On Sunday I traveled to San Francisco for a conference.  I was staying at a beautiful hotel at the top of Nob Hill.  On Monday I was abnormally tired -- beyond the usual fatigue of sleep deprivation, jet lag, etc.  Monday night I woke up with severe chills -- I suffered through them all night because I had not thought to pack any medicine.  In the morning, I had a choice: walk three blocks straight downhill to a pharmacy, and then try to hike the three blocks straight back up, or pay $10 for some gold-plated tylenol from the hotel.  I paid the $10.  They even delivered it to me.  I spent most of Tuesday lying around in my room.

I found out that a friend of mine was going to be on the same flights as me on the way home, and on Wednesday morning we left San Francisco.  For the connection I had requested assistance to get between the gates, so I got to ride one of those people movers for the first time, which was fun.  But the landings of my flights were incredibly painful to my ears, which were apparently congested (I had no idea until I flew).  I understand why babies cry when the plane is landing.  I was tugging at my ear lobes in the hopes that something would help.  When I got home, my ears were so clogged that the outside world sounded like it does when I wear earplugs.

The next morning, I went to the medical center at work, where they gave me some antibiotics for my ear infection, and then I stayed home for two days.  I was feeling enough improved to go to work on Monday, especially because I wanted to avoid the paperwork.*  But I did go to my regular doctor on Wednesday, because my ears were still incredibly painful.

I am a good and sharing wife, and I passed whatever I had over to Jeff.  I had blamed him for my illness, and it may be that he did give it to me and then I gave it back to him in mutated form (with earache).  So he went to the doctor this past Tuesday because he was feeling so lousy.

On Tuesday I hosted an interviewee.  Normally I am polite and shake people's hands, but I did not shake his because I had noticed that my eyes were feeling grainy and painful and were getting kind of pink.  The next day I went to the doctor and she confirmed that I had pinkeye.  And yesterday it seemed like Jeff was coming down with it too.  We have washed all the towels and sheets in hot water and are now using them only once before throwing them back in the wash again, until the infection subsides.  We are also watching Vinny's eyes to make sure that he doesn't get it again.  He has been dispensing the drops into my eyes for me, and takes the whole process, including hand-washing, very seriously.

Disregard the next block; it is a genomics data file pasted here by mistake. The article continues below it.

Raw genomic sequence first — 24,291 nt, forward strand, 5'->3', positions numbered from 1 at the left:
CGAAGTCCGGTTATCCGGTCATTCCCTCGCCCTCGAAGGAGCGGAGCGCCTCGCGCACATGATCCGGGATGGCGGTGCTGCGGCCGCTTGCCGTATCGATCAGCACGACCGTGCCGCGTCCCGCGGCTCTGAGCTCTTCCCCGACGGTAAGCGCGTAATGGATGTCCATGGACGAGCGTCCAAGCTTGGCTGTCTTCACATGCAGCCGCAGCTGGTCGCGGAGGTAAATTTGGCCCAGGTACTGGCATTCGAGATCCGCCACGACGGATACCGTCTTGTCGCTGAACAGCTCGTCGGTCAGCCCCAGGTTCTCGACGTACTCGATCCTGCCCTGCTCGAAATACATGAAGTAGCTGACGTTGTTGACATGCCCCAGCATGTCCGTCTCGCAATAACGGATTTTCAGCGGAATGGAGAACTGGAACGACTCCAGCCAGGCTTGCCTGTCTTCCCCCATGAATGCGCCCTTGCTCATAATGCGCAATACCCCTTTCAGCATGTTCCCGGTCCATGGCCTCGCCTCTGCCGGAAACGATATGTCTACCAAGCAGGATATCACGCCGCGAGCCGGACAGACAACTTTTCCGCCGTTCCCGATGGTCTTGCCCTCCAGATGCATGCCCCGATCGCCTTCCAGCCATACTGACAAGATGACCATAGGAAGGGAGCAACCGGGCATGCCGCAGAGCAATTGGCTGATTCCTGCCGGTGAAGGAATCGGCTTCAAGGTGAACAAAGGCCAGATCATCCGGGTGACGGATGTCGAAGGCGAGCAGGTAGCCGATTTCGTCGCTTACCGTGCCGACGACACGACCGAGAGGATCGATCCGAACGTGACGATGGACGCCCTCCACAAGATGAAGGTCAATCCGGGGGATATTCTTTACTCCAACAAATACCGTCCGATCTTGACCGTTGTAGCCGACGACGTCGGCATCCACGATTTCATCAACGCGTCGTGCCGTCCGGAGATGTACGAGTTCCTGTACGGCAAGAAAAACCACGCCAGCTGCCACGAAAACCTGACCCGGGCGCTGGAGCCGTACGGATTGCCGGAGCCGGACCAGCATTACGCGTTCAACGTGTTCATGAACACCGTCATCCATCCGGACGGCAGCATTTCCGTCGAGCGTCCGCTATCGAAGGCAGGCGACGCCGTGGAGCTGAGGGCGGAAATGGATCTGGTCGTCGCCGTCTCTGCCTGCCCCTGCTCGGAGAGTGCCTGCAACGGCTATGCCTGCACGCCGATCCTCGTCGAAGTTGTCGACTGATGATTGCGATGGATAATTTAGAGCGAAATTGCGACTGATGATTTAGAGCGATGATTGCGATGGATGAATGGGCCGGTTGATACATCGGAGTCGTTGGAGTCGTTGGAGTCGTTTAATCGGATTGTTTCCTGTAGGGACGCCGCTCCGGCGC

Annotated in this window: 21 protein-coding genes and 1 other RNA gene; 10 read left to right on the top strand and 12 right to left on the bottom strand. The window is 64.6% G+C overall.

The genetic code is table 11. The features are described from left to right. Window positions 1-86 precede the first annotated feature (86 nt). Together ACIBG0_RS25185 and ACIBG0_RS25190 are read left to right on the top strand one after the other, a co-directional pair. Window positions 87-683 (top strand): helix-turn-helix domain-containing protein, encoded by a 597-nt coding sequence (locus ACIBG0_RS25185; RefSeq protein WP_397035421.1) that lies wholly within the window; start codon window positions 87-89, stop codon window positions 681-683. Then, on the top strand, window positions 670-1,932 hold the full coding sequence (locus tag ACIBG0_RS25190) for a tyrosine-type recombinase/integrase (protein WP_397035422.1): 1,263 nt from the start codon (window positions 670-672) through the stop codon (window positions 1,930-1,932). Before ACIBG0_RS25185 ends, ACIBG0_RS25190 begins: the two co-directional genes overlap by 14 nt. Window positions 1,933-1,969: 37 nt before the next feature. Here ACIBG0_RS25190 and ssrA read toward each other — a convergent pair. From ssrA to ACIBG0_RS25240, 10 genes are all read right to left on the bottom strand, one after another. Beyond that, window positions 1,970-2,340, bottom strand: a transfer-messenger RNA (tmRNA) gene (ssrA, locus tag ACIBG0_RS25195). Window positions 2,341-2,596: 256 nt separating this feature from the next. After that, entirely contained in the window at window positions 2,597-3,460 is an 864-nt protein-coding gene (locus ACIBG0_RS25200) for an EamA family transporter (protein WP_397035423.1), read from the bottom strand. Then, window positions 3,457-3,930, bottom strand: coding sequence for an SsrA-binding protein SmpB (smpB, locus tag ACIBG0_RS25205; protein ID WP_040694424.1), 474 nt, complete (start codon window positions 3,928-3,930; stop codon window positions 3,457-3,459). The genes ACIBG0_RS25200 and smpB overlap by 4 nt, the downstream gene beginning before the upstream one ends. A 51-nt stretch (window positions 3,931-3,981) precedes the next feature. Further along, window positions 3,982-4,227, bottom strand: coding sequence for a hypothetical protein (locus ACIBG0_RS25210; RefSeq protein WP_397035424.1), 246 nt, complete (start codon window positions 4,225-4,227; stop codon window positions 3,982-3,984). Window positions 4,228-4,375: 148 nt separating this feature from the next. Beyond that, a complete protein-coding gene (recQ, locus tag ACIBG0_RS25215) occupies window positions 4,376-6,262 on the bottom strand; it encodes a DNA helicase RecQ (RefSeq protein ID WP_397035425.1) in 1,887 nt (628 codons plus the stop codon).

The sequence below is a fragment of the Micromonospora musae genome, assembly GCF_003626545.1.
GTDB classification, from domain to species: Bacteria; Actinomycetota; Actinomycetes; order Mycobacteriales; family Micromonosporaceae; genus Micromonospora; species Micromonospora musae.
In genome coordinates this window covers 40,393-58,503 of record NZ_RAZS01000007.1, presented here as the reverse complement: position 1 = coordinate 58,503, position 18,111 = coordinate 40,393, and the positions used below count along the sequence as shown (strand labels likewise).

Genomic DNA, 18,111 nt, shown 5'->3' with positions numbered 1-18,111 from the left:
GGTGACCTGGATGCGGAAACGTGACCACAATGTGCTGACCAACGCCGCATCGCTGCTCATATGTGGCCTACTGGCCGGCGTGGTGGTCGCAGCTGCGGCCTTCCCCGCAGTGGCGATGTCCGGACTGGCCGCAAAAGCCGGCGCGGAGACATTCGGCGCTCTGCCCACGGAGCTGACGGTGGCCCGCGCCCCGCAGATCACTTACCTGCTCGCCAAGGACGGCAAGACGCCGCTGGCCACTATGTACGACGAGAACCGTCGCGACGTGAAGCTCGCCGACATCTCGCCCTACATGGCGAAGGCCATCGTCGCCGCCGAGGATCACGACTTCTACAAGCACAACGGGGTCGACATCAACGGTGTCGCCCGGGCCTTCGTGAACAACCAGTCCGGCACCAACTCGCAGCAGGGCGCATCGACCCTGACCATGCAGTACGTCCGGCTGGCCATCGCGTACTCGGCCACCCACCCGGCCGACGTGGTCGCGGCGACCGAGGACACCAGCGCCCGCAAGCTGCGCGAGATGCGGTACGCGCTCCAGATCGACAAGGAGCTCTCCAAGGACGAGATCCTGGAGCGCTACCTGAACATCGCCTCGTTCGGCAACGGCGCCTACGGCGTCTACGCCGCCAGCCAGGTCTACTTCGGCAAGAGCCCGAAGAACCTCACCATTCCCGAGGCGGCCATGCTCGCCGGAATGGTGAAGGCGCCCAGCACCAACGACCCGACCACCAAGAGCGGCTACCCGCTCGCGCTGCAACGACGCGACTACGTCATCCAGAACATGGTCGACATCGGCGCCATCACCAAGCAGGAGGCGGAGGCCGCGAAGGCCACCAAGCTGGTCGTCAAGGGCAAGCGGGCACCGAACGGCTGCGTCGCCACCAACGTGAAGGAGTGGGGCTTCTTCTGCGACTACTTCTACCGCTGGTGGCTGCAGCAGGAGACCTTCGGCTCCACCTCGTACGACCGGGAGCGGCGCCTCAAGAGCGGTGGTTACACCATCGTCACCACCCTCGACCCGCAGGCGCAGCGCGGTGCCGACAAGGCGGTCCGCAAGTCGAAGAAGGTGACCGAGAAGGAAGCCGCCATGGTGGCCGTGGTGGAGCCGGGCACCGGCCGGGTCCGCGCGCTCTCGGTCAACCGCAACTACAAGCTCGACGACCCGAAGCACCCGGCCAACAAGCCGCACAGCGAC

We had invited my dad and bonus mom down for the weekend, but they uninvited themselves after finding out about all the germs in our household.  "We'll come another time," they said.  We've been sick for nearly 4 weeks in this household, but surely it's got to end!

* My workplace has a strange policy that if you are absent from work for more than 4 days in a row with the same condition, you are placed on short-term disability.  Weekends count against the number of days, probably to discourage people from using sick days for vacation.  This is not the first time I have dragged myself in to work in order to avoid the arduous paperwork process.  All you have to do is survive a half day and the counter gets reset.

Monday, April 18, 2011

Racing for a Cause

This May will be the third time that I have run in a 5K race benefitting a local CASA group.  A colleague of mine was the original organizer of this race and she is also a CASA volunteer.  For those who don't know, CASA stands for Court-Appointed Special Advocates, and these volunteers are there to represent the best interests of the child as they navigate through the family court and child welfare system.  I admire my colleague and her tireless efforts at bettering the lives of children.

I do what I can to support the cause.  Last year, I strong-armed a lot of friends into participating in the race.  This year, in conjunction with a wellness initiative at work encouraging people to walk more, I have started a walking group and invited the people in my department to participate, with the goal of training up to walk this 5K race in May.  And on Wednesday, we will hold a pizza party/informational meeting about the race, in an effort to encourage more people to sign up.

I don't think I could do what my friend does, at least not at this point in my life.  It's important work and I hope to contribute in my own way to bettering the lives of children in the foster care system.

Sunday, April 17, 2011

Jim's Pancakes

This is a cool site my should-be sister-in-law tipped me off to: Jim's Pancakes.  Jim is much more talented than I could ever hope to be when it comes to making pancakes, and makes all kinds of interesting pancake sculptures for his daughters.

Tuesday, April 12, 2011

Happy Fair Pay Day!

What, you aren't having a big party?  Actually, neither am I.  Today is the day of the year that marks how many additional days it would take for the average woman to earn as much as the average man did in 2010.  Not exactly something to celebrate.  Female Computer Scientist has a good post about it, for your erudition!

Sunday, April 10, 2011

Intelligence vs. Kindness

When I was young, I used to admire intelligent people; as I grow older, I admire kind people. -Abraham Joshua Heschel (via)